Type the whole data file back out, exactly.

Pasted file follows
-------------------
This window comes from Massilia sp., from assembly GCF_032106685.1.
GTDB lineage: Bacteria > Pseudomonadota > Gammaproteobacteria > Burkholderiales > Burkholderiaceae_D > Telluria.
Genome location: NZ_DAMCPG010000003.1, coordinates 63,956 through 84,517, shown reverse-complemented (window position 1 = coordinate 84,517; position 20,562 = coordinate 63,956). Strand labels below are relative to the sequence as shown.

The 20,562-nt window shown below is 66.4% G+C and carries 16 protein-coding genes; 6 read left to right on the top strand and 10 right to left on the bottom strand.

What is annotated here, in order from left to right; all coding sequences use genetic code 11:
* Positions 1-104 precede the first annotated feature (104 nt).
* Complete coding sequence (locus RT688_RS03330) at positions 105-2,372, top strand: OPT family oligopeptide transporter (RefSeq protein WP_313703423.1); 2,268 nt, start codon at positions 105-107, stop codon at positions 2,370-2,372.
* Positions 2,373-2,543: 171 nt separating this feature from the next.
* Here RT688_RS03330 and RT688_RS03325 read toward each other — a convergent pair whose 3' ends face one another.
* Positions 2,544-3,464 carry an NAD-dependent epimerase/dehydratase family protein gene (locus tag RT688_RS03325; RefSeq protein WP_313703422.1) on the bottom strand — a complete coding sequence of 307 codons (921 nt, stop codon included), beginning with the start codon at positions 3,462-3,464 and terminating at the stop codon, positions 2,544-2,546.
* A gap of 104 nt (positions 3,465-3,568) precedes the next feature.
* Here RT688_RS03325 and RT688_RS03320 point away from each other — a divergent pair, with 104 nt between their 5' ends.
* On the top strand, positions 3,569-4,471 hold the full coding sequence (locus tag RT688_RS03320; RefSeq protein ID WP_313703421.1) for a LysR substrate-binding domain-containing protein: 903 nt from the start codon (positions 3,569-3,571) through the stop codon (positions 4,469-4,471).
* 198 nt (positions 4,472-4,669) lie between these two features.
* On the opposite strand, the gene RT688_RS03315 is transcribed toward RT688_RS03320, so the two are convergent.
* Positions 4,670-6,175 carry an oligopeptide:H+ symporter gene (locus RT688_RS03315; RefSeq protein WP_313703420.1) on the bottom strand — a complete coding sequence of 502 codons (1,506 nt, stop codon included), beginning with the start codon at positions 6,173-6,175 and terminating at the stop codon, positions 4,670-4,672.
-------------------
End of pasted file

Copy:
This window comes from Massilia sp., from assembly GCF_032106685.1.
GTDB lineage: Bacteria > Pseudomonadota > Gammaproteobacteria > Burkholderiales > Burkholderiaceae_D > Telluria.
Genome location: NZ_DAMCPG010000003.1, coordinates 63,956 through 84,517, shown reverse-complemented (window position 1 = coordinate 84,517; position 20,562 = coordinate 63,956). Strand labels below are relative to the sequence as shown.

The 20,562-nt window shown below is 66.4% G+C and carries 16 protein-coding genes; 6 read left to right on the top strand and 10 right to left on the bottom strand.

What is annotated here, in order from left to right; all coding sequences use genetic code 11:
* Positions 1-104 precede the first annotated feature (104 nt).
* Complete coding sequence (locus RT688_RS03330) at positions 105-2,372, top strand: OPT family oligopeptide transporter (RefSeq protein WP_313703423.1); 2,268 nt, start codon at positions 105-107, stop codon at positions 2,370-2,372.
* Positions 2,373-2,543: 171 nt separating this feature from the next.
* Here RT688_RS03330 and RT688_RS03325 read toward each other — a convergent pair whose 3' ends face one another.
* Positions 2,544-3,464 carry an NAD-dependent epimerase/dehydratase family protein gene (locus tag RT688_RS03325; RefSeq protein WP_313703422.1) on the bottom strand — a complete coding sequence of 307 codons (921 nt, stop codon included), beginning with the start codon at positions 3,462-3,464 and terminating at the stop codon, positions 2,544-2,546.
* A gap of 104 nt (positions 3,465-3,568) precedes the next feature.
* Here RT688_RS03325 and RT688_RS03320 point away from each other — a divergent pair, with 104 nt between their 5' ends.
* On the top strand, positions 3,569-4,471 hold the full coding sequence (locus tag RT688_RS03320; RefSeq protein ID WP_313703421.1) for a LysR substrate-binding domain-containing protein: 903 nt from the start codon (positions 3,569-3,571) through the stop codon (positions 4,469-4,471).
* 198 nt (positions 4,472-4,669) lie between these two features.
* On the opposite strand, the gene RT688_RS03315 is transcribed toward RT688_RS03320, so the two are convergent.
* Positions 4,670-6,175 carry an oligopeptide:H+ symporter gene (locus RT688_RS03315; RefSeq protein WP_313703420.1) on the bottom strand — a complete coding sequence of 502 codons (1,506 nt, stop codon included), beginning with the start codon at positions 6,173-6,175 and terminating at the stop codon, positions 4,670-4,672.